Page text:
When the Institute for Jewish Policy Research launched its report on marriage this week , there was surprise among the audience.
Although the intermarriage rate, at 26 per cent, has reached an all-time in the UK, many had expected it to be higher. If it has not quite plateaued, it has risen only slightly in the past couple of decades.
There has been an assumption that where American Jewry goes, British Jewry eventually follows. So if the American intermarriage rate has stood at over 50 per cent for some time, it led to the belief that the UK would not be so far off now. (Important differences remain between the two communities, however: British Jewry is more Orthodox and traditional and has a much higher proportion of Charedim).
Whatever the figures, in the established way of thinking intermarriage has always been regarded as a threat to Jewish continuity. But given the high rates in America, an alternative view has been suggested; that intermarriage can actually increase the Jewish population.
As Dr David Graham, author of the JPR report, explained it, here is the argument put by the intermarriage optimists. Let’s assume that an average couple has two children. If you have four Jews, you have two Jewish couples who produce, between them, four Jewish children.
If, however, those four Jews each were to marry someone outside the community, there would be four couples with eight children. Now if more than half those children are raised Jewish, say six out of eight, then you have increased the Jewish population.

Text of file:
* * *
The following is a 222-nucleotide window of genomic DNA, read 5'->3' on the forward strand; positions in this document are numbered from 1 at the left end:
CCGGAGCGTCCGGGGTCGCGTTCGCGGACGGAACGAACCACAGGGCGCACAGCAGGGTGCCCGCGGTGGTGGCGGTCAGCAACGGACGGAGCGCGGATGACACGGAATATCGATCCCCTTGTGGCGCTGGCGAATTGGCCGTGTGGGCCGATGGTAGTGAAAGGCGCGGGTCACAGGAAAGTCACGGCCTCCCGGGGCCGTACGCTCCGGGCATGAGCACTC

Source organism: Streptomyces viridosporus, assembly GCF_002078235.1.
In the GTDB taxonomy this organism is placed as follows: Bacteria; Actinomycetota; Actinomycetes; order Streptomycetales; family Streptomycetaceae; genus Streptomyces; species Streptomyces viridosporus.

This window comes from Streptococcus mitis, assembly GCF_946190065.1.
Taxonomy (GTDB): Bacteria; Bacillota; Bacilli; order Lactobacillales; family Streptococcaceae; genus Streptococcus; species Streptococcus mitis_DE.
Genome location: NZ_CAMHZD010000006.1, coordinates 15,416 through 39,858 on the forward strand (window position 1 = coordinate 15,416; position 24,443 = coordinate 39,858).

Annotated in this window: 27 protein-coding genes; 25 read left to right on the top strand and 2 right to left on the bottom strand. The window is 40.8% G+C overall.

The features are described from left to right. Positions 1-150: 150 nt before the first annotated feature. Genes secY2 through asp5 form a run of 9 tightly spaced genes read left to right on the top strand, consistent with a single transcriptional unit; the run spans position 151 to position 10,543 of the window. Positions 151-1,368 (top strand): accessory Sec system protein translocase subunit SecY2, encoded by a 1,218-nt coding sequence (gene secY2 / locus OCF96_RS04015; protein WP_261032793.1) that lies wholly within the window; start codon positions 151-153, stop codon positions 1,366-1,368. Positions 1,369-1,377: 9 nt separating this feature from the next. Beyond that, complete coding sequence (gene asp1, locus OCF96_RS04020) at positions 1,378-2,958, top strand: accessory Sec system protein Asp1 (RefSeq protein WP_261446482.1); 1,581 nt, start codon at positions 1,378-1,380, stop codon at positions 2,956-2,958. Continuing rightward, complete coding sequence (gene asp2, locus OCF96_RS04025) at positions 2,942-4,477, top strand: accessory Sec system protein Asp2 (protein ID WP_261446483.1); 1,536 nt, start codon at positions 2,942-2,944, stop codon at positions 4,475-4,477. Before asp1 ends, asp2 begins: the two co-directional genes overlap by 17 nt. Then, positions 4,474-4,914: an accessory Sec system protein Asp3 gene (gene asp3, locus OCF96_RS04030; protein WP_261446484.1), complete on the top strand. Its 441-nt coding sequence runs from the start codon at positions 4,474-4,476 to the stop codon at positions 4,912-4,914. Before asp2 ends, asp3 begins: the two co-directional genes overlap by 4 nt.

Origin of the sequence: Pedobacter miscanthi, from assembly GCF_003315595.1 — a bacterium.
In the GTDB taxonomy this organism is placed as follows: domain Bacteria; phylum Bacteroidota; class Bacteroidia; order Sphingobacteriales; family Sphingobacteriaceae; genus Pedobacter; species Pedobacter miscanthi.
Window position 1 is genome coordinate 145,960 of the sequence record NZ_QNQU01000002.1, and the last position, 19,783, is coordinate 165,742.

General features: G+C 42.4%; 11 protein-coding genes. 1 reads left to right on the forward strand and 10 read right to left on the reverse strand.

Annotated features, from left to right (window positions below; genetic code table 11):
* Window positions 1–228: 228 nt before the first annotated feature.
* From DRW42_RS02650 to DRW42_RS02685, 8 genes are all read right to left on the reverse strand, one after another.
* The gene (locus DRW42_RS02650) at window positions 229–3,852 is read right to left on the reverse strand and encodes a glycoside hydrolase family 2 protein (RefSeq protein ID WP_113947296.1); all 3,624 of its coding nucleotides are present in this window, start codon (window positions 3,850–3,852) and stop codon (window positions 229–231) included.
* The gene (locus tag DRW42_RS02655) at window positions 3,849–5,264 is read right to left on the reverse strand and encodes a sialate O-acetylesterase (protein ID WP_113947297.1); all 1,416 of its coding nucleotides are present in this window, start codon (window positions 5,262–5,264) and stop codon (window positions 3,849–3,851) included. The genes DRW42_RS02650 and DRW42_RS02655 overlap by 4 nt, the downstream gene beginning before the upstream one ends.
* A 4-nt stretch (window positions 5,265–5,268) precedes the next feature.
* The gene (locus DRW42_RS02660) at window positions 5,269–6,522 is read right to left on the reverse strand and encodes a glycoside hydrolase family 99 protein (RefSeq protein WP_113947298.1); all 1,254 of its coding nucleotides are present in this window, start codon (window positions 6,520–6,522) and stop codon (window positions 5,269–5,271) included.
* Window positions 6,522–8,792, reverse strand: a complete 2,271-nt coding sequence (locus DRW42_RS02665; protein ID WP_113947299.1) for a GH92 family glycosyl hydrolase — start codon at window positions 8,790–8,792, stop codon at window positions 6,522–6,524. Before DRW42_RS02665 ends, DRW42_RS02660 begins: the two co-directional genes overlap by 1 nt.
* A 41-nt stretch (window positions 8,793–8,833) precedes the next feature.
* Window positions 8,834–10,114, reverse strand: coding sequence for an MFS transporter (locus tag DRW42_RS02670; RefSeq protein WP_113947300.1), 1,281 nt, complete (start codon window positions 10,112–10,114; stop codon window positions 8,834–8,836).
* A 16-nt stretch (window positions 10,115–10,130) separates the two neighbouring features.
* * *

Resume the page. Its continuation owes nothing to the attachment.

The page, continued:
The only problem is that current evidence suggests this is wishful thinking – and JPR’s own statistics rather explode any rose-tinted scenario. Fewer than one in three children of intermarried couples in the UK are raised Jewish, whereas almost all those of Jewish couples are.
But you could take a different line. Given the widely pejorative attitude towards intermarriage, that discourages people from identifying with the Jewish community. So if we adopted more of an open-door policy, some would argue, then maybe more intermarried couples would be prepared to bring their children into the community.
The decision of the Reform movement last summer to recognise the children of Jewish fathers was a step towards greater inclusiveness. It remains to be seen whether it will result in a larger number of children from intermarried families identifying as Jewish.
Another question raised by the JPR report is what lies behind the relative stabilisation of the intermarriage rate. Some will suggest that it must be the effect of greater investment in Jewish youth and education – the result of the “continuity agenda” in the early 1990s.
But JPR argues that the rate had already steadied by that time, so there is no clear evidence yet of any direct benefit of enhanced education, including Jewish schooling.
To read the JPR report, go here.